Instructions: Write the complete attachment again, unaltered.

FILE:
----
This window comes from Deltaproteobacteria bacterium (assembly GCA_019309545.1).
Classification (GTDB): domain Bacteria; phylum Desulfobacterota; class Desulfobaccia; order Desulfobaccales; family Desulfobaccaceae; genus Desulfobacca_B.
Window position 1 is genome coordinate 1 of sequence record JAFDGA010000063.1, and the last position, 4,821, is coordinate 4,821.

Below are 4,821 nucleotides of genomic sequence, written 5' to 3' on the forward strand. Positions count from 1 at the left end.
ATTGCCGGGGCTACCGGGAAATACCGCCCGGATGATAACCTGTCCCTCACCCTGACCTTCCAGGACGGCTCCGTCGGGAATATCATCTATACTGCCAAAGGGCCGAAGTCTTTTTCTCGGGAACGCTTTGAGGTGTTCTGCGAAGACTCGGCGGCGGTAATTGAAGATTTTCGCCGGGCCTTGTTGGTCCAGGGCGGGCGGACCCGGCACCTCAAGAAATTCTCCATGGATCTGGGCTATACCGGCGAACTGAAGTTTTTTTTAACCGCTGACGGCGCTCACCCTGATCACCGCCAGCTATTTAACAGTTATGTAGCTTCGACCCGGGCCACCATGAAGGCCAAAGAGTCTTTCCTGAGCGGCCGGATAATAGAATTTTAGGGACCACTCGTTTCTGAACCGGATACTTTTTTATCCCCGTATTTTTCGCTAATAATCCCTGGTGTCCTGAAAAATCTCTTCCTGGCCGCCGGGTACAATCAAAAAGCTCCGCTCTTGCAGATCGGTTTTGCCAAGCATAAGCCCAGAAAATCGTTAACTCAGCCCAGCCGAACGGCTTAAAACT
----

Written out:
This window comes from Deltaproteobacteria bacterium (assembly GCA_019309545.1).
Classification (GTDB): domain Bacteria; phylum Desulfobacterota; class Desulfobaccia; order Desulfobaccales; family Desulfobaccaceae; genus Desulfobacca_B.
Window position 1 is genome coordinate 1 of sequence record JAFDGA010000063.1, and the last position, 4,821, is coordinate 4,821.

Below are 4,821 nucleotides of genomic sequence, written 5' to 3' on the forward strand. Positions count from 1 at the left end.
ATTGCCGGGGCTACCGGGAAATACCGCCCGGATGATAACCTGTCCCTCACCCTGACCTTCCAGGACGGCTCCGTCGGGAATATCATCTATACTGCCAAAGGGCCGAAGTCTTTTTCTCGGGAACGCTTTGAGGTGTTCTGCGAAGACTCGGCGGCGGTAATTGAAGATTTTCGCCGGGCCTTGTTGGTCCAGGGCGGGCGGACCCGGCACCTCAAGAAATTCTCCATGGATCTGGGCTATACCGGCGAACTGAAGTTTTTTTTAACCGCTGACGGCGCTCACCCTGATCACCGCCAGCTATTTAACAGTTATGTAGCTTCGACCCGGGCCACCATGAAGGCCAAAGAGTCTTTCCTGAGCGGCCGGATAATAGAATTTTAGGGACCACTCGTTTCTGAACCGGATACTTTTTTATCCCCGTATTTTTCGCTAATAATCCCTGGTGTCCTGAAAAATCTCTTCCTGGCCGCCGGGTACAATCAAAAAGCTCCGCTCTTGCAGATCGGTTTTGCCAAGCATAAGCCCAGAAAATCGTTAACTCAGCCCAGCCGAACGGCTTAAAACT